New Threat Facing Loggerhead Sea Turtles in Florida

Winter 2001 Issue Articles:

* New Threat Facing Loggerhead Sea Turtles in Florida
* Jaguars Increase Their Take of Green Turtles at Tortuguero

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New Threat Facing Loggerhead Sea Turtles in Florida

By David Godfrey

In September of last year, dead and dying loggerhead sea turtles (Caretta caretta) began washing up on Florida beaches from Indian River County on the east coast to Charlotte County on the Gulf, with most of the turtles appearing in the Florida Keys. The live turtles all exhibited symptoms of a never-before-seen ailment in loggerheads, consisting of extreme lethargy, pneumonia and acute muscle failure in the eyes and throat. Of the 50-plus live turtles recovered to date, many have died despite best efforts to save them and none have recovered. All of the affected turtles so far have been loggerheads, and most appear to be large, otherwise robust, adults or sub-adults. Whatever is affecting these turtles apparently strikes them very fast, as they do not show signs of prolonged illness.

In addition to the live turtles that have been recovered, boaters and fishermen around the Keys have reported seeing dozens of loggerheads floating immobile offshore. It is likely that only a small portion of the affected turtles has been documented. Furthermore, the number of dead loggerheads (over 100 to date) that have stranded on south Florida beaches since the beginning of the outbreak is three times higher than what is typically seen in this area during the same time of year. While these deaths cannot yet be positively attributed to the outbreak, it appears likely that hundreds of loggerheads have already been killed by this disease. Of additional worry is the knowledge that thousands of adult female loggerheads will soon be moving into south Florida’s waters in anticipation of the 2001 nesting season. Although many of the adult female loggerheads that nest in Florida are year-round residents here, many also live on foraging grounds in the Florida Panhandle, Texas, Mexico, Cuba, and the Bahamas. When those turtles travel to south Florida to nest in a few months, they could be exposed to this disease, and if it’s contagious, cause it to spread throughout the range of this population.

Univeristy of Florida veterinarian examines one of the dead loggerheads.Photo Courtesy of John Moran / Gainesville Sun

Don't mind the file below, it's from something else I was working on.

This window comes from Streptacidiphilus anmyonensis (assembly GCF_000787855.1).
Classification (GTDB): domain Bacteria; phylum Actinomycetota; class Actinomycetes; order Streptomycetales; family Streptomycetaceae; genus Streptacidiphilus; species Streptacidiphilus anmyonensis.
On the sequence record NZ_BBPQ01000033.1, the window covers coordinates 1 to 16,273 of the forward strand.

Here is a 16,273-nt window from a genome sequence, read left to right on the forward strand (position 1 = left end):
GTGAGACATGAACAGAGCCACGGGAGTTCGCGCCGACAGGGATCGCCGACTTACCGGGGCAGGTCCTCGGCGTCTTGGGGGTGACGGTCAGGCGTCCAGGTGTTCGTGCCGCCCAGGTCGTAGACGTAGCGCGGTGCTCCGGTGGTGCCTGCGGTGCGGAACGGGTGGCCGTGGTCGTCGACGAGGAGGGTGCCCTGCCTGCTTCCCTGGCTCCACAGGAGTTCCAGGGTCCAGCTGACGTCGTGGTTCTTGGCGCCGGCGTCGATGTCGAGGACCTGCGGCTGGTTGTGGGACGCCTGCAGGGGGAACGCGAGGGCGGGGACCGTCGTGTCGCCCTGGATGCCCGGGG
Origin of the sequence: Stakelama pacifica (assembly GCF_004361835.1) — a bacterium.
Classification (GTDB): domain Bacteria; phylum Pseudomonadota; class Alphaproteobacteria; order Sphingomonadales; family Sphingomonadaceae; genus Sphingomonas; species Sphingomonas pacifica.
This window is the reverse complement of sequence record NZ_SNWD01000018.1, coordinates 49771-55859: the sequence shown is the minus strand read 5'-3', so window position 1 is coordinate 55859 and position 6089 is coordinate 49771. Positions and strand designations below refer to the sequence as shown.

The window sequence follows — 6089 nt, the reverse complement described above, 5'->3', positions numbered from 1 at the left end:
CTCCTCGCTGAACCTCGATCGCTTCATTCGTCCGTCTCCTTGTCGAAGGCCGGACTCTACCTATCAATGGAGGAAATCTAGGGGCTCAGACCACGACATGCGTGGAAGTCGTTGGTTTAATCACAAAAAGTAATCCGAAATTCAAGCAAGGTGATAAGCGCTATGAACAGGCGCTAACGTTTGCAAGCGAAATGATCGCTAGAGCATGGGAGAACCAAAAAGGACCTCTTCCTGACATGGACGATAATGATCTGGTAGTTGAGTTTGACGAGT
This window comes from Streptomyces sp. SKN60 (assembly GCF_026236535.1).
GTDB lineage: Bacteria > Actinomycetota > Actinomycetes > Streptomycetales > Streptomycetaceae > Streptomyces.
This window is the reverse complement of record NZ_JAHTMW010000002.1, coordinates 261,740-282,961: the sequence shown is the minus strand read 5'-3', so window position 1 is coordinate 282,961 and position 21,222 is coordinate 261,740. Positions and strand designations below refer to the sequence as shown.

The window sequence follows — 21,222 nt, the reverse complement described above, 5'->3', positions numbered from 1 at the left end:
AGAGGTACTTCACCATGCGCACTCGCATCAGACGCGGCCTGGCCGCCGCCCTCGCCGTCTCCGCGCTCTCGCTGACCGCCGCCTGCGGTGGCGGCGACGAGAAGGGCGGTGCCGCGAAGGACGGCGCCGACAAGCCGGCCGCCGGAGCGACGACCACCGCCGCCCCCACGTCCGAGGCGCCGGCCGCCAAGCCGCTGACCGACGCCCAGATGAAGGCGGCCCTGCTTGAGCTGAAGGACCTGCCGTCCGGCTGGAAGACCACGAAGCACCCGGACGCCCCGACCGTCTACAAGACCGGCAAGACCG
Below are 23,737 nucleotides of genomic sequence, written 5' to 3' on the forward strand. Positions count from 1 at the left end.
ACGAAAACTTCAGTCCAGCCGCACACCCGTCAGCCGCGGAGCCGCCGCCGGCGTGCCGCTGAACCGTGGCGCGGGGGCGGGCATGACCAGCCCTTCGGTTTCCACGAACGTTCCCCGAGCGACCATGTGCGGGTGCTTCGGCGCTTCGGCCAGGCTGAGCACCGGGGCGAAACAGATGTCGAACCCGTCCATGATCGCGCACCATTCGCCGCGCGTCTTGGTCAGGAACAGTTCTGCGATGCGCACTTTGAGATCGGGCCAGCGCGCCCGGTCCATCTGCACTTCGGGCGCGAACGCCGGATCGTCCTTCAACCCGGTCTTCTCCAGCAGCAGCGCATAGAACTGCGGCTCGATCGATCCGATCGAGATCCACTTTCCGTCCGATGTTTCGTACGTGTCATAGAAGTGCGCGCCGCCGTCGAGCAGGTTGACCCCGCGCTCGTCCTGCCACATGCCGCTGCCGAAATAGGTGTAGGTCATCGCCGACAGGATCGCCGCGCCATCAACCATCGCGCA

Several Florida-based rehabilitation facilities, including the Sea Turtle Hospital in Marathon, the Marinelife Center of Juno Beach and Clearwater Aquarium, are housing and attempting to treat the live turtles. Meanwhile, veterinarians and scientists with several agencies and universities are undertaking pathological and toxicological studies to learn more about what may be causing this outbreak. The lead researchers are Dr. Elliott Jacobson with the University of Florida College of Veterinary Medicine and Ruth Ewing with the National Marine Fisheries Service (NMFS) in Miami. Unfortunately, none of the research institutions involved currently have the funds needed to sustain the investigation.

In response to this potentially devastating new threat to loggerheads, CCC is raising funds to help finance a coordinated investigation into the cause of this outbreak. A considerable amount of money can be required for this sort of investigation, so it will undoubtedly require commitments from a number of sources. The State of Florida and NMFS are scraping together some funds, but budget constraints will limit what they can do in the short term. Meanwhile, CCC has secured funds for this purpose from the Bernice Barbour Foundation and the Disney Wildlife Conservation Fund, and we are hoping to raise additional funds.

Among the potential causes to be looked at are various types of viruses, internal parasites and several kinds of toxins. One theory being investigated involves the possibility that the turtles ingested an exotic species of jellyfish reported by some fishermen in the Keys shortly before the outbreak. While evidence is still scarce, the turtles could be succumbing to a strong toxin contained in the jellyfish. Toxins found in other food sources are also being investigated. Another lead to be studied involves a series of similar infections documented in captive green turtles at the Cayman Turtle Farm in the Cayman Islands. This facility rears large numbers of green turtles in captivity for commercial and tourism purposes, potentially exposing them to new transmittable diseases, and releases some back into the sea where wild turtles might become exposed. Again, investigators are just beginning to look at these possibilities, but each lead must be studied thoroughly before being ruled out.

Many sea turtle experts consider this outbreak to be a significant threat to sea turtle recovery efforts and agree that it is extremely important to determine the cause. Loggerhead nesting in Florida has shown very encouraging trends over the past 10 years, and the specter of a devastating new disease has everyone who cares about sea turtle survival very concerned. The first order of business must be to systematically search for the cause, so that appropriate management, treatment and prevention measures can be implemented. And CCC is committed to helping facilitate an appropriate response to this crisis. If you would like more information or if you want to contribute to the effort, please call CCC at (352) 373-6441.